China To Launch Manned Space Craft Next Week: Official
After months of secrecy, China confirmed Friday it will launch its maiden manned space mission next week with a flight that will orbit the Earth 14 times.
The Xinhua news agency cited an unnamed official in charge of the country's manned spaceflight program as saying Shenzhou V will blast off from the Jiuquan Satellite Launch Center in the northwest between October 15 and 17.
He said the craft would orbit the Earth 14 times, suggesting the flight will last 21 hours.
This would distinguish China from the former Soviet Union and the United States, the only other nations to send a man into space, whose maiden flights in the 1960s lasted 108 minutes and 15 minutes respectively.
"The Shenzhou (Divine Vessel) V spacecraft will carry out the first manned space mission and will lift off from the China Jiuquan Satellite Launch Center," said the official.
"Now all preparatory work for the launch is progressing smoothly."
Analysts and various media have long speculated that, weather permitting, October 15 was the favoured date, coming a day after a key communist party meeting wraps up in Beijing.
October 16 has also been cited as a possibility as it coincides with the 39th anniversary of the detonation of China's first atomic bomb.
President Hu Jintao leaves for the APEC summit in Thailand on October 17.
Xinhua is reportedly one of only three media being given access to the launch, along with the mouthpiece People's Daily and China Central Television, which is expected to broadcast the historic event live.
China has appeared caught in a dilemma over the imminent launch as it tries to balance the secretive needs of its military with the overwhelming propaganda mileage and national pride that would accrue with a successful mission.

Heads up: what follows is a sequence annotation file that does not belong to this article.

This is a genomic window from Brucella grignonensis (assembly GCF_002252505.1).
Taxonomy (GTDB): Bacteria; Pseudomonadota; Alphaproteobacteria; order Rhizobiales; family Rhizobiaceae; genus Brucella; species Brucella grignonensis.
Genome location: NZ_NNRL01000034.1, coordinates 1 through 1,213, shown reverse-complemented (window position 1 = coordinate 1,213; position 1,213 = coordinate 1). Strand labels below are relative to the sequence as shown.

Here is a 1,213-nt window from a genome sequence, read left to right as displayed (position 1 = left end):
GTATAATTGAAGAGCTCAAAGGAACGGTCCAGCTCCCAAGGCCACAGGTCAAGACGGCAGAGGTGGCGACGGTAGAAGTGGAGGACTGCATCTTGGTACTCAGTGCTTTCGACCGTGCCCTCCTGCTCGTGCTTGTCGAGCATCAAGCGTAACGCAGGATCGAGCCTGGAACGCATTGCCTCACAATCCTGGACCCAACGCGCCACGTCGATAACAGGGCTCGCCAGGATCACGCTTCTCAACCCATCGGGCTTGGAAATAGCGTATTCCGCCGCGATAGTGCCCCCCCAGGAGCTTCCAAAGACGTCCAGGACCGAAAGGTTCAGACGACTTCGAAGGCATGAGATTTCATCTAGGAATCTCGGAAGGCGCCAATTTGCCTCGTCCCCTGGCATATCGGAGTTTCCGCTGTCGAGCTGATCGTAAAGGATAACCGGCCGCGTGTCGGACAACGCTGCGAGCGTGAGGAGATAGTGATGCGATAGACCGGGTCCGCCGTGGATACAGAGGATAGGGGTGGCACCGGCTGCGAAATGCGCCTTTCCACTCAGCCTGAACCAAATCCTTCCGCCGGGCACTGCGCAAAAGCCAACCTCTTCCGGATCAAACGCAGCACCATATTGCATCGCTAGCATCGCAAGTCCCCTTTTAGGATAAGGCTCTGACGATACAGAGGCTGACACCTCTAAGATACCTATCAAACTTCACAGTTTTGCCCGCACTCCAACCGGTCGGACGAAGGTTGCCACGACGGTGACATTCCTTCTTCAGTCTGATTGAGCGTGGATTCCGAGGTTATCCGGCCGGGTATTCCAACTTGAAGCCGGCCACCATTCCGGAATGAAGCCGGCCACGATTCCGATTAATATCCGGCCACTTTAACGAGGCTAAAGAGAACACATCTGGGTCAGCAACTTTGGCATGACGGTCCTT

After widespread international reports on the launch, state-run media has only begun in recent days to slowly release details on the event.
Experts believe just one astronaut will make the trip, selected from a team of 14.
The official quoted by Xinhua would only say a team of taikonauts, or astronauts, has been formed for the mission and that they had passed "a comprehensive drill".
The China Daily Friday said the list had been whittled down to three candidates of which one would be picked to man the craft.
It said the order of choice had been set but this could change.
"Performances by these would-be astronauts at critical moments will also count in deciding who will go to space," the paper said, citing unidentified experts.
Whoever is on board will be armed with a gun and knives in case the capsule comes down in hostile territory, another state-run newspaper said.
The Jiefang Daily, quoting chief designer for the Shenzhou spacecraft Qi Faren, said all possibilities had been factored in.
"The craft may land in the ocean or in the forests in a hostile environment," said Qi in comments picked up by a host of Chinese websites.
"For the safety of the astronauts, they will take a lot of things with them like a pistol, knife and other rescue equipment including a tent and liferaft so they will be able to deal with wild beasts, sharks and other dangerous animals or enemies."
If all goes well, Shenzhou V is expected to land in the vast plains of Inner Mongolia in northwest China.
Four unmanned Shenzhou capsules have so far been been launched since 1999.
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Final Group Of Three Yuhangyuans Made "Public" Appearances
The group of three yuhangyuans who are in the final competition for the single spot on the historic Shenzhou-5 (SZ-5) mission have made "public" appearances at the Jiuquan Satellite Launch Centre (JSLC), Wen Wei Po reports today (Oct. 10). This might be the first time that JSLC personnel who were not involved directly in yuhangyuan training learned about which yuhangyuans belonged to the final group of three candidates for flight.
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